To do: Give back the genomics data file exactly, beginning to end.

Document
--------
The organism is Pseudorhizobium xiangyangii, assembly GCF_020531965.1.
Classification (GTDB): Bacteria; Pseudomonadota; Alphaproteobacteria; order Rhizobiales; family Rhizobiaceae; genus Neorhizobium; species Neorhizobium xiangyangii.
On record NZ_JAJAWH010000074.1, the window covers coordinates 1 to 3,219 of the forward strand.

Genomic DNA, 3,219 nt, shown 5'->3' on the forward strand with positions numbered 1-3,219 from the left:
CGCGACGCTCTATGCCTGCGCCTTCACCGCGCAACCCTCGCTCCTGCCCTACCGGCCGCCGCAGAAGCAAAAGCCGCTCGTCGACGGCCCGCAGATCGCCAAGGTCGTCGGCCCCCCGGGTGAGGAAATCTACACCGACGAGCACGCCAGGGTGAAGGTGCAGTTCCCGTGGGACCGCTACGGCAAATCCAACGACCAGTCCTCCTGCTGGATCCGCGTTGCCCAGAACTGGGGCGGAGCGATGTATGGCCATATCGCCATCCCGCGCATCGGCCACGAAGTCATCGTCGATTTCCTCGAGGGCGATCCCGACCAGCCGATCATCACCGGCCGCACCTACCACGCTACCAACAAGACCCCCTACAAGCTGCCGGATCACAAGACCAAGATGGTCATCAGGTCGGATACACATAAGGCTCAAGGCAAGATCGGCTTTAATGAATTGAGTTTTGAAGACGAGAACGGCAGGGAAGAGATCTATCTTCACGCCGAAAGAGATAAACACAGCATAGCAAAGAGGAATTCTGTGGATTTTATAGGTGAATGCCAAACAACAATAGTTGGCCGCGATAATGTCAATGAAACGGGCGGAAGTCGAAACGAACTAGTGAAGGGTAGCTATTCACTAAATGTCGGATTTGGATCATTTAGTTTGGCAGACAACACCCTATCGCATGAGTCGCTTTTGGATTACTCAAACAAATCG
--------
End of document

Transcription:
The organism is Pseudorhizobium xiangyangii, assembly GCF_020531965.1.
Classification (GTDB): Bacteria; Pseudomonadota; Alphaproteobacteria; order Rhizobiales; family Rhizobiaceae; genus Neorhizobium; species Neorhizobium xiangyangii.
On record NZ_JAJAWH010000074.1, the window covers coordinates 1 to 3,219 of the forward strand.

Genomic DNA, 3,219 nt, shown 5'->3' on the forward strand with positions numbered 1-3,219 from the left:
CGCGACGCTCTATGCCTGCGCCTTCACCGCGCAACCCTCGCTCCTGCCCTACCGGCCGCCGCAGAAGCAAAAGCCGCTCGTCGACGGCCCGCAGATCGCCAAGGTCGTCGGCCCCCCGGGTGAGGAAATCTACACCGACGAGCACGCCAGGGTGAAGGTGCAGTTCCCGTGGGACCGCTACGGCAAATCCAACGACCAGTCCTCCTGCTGGATCCGCGTTGCCCAGAACTGGGGCGGAGCGATGTATGGCCATATCGCCATCCCGCGCATCGGCCACGAAGTCATCGTCGATTTCCTCGAGGGCGATCCCGACCAGCCGATCATCACCGGCCGCACCTACCACGCTACCAACAAGACCCCCTACAAGCTGCCGGATCACAAGACCAAGATGGTCATCAGGTCGGATACACATAAGGCTCAAGGCAAGATCGGCTTTAATGAATTGAGTTTTGAAGACGAGAACGGCAGGGAAGAGATCTATCTTCACGCCGAAAGAGATAAACACAGCATAGCAAAGAGGAATTCTGTGGATTTTATAGGTGAATGCCAAACAACAATAGTTGGCCGCGATAATGTCAATGAAACGGGCGGAAGTCGAAACGAACTAGTGAAGGGTAGCTATTCACTAAATGTCGGATTTGGATCATTTAGTTTGGCAGACAACACCCTATCGCATGAGTCGCTTTTGGATTACTCAAACAAATCG